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Minister Katumba Defends Self Over Appointment of Uganda Airlines Boss

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The Minister of Works and Transport, Gen Katumba Wamala has told Members of Parliament on the Committee of Commissions, Statutory Authorities and State Enterprises (COSASE) that Jenifer Bamuturaki was appointed to the position of Chief Executive Officer of Uganda Airlines following a presidential directive.

Following an audit report, the Committee in its investigations found that Bamuturaki did not meet the minimum qualifications for the position of CEO of the airline and was not subject to the necessary recruitment process before being appointed to her position.

The Chairperson of the committee, Joel Ssenyonyi questioned the minister over his role in the recruitment of Bamuturaki given that he is the overseer and supervisor of the board of directors and key shareholder of the airline.

Ssenyonyi added that PriceWaterHouse Coopers had been hired to conduct the recruitment but Bamuturaki was appointed before the process as completed.

“If indeed she was competent enough, why was she not subjected to the due process which is both legal and fair like the rest?” he asked.

Katumba Wamala said that he had no authority to question the presidential directive besides recommending it to the Board of Directors of the airline.

“The President wrote in his handwriting a letter stating that he had done due diligence and listed a number of reasons supporting his directive to the airline to appoint Bamuturaki,” he said.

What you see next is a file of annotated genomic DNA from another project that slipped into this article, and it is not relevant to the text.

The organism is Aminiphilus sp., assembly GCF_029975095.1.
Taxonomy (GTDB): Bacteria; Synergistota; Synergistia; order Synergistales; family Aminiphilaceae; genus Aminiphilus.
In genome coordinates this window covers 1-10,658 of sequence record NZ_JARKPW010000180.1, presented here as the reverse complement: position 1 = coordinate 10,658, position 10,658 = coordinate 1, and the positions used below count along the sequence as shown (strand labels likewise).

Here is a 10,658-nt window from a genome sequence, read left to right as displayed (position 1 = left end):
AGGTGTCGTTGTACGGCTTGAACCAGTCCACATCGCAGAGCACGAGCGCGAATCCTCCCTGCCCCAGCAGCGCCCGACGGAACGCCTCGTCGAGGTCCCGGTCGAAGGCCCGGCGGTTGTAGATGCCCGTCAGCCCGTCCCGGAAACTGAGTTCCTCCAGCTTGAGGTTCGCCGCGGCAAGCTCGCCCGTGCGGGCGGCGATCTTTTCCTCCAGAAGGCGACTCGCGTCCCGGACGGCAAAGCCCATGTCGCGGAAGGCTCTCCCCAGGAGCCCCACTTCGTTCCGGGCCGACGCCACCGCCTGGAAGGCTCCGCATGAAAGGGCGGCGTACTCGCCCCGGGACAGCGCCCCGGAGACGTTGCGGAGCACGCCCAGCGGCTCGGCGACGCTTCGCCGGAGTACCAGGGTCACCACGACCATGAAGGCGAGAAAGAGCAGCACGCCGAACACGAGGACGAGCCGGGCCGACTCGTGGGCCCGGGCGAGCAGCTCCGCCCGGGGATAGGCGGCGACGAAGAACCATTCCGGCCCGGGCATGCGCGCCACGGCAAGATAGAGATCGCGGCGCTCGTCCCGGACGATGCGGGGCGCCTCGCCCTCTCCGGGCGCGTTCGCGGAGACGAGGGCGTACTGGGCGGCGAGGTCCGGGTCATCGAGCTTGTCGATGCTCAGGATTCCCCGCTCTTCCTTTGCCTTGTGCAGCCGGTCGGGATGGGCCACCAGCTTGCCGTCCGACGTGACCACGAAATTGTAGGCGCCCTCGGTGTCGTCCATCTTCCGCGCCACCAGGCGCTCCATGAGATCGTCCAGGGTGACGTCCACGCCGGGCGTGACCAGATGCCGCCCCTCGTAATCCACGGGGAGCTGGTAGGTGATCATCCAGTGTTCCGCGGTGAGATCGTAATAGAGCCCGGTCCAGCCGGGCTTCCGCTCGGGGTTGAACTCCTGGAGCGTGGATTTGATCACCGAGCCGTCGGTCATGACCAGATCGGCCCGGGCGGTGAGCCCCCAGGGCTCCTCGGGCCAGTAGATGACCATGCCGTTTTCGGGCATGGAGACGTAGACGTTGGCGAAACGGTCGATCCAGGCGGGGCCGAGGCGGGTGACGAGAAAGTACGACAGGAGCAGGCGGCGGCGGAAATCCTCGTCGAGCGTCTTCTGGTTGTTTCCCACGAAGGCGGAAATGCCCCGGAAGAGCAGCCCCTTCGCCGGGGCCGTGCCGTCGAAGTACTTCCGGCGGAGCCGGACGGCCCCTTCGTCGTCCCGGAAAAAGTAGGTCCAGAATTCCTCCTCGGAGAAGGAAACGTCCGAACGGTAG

The Minister added that it would have been disrespectful for him to question or go against the directive of the President.

However, Ssenyonyi said that there are legally binding procedures in place to facilitate the recruitment of a person to the position of CEO which were flouted.

Mawokota County South MP, Yusuf Nsibambi added that the airline is a limited liability company and not a parastatal which the government merely has shares in among other shareholders.

He said that the airline has no article within its articles of association giving powers to the President or the minister to legally appoint a CEO.

“It will be hard for you to attract the confidence of the public you intend to sell shares of the airline to while making illegal decisions that affect the management of the airline like this one,” he added.

Nsibambi advised the minister to always refer future management and governance issues to the established laws because all appointments made are all bound by certain laws that must be followed.

“When you subject public institutions which are quasi-private with provisions for the public to invest to presidential directives, you are going to find it hard to keep any private investors because they would want to have a stake in making those management and governance decisions,” he said.

Nsibambi told Katumba Wamala that it is not disrespectful to advise the President due processes over a directive he has given.

“For the sake of exonerating and shielding both of you if, for unforeseen reasons, the directive yields damning repercussions in the future,” Nsibambi said.

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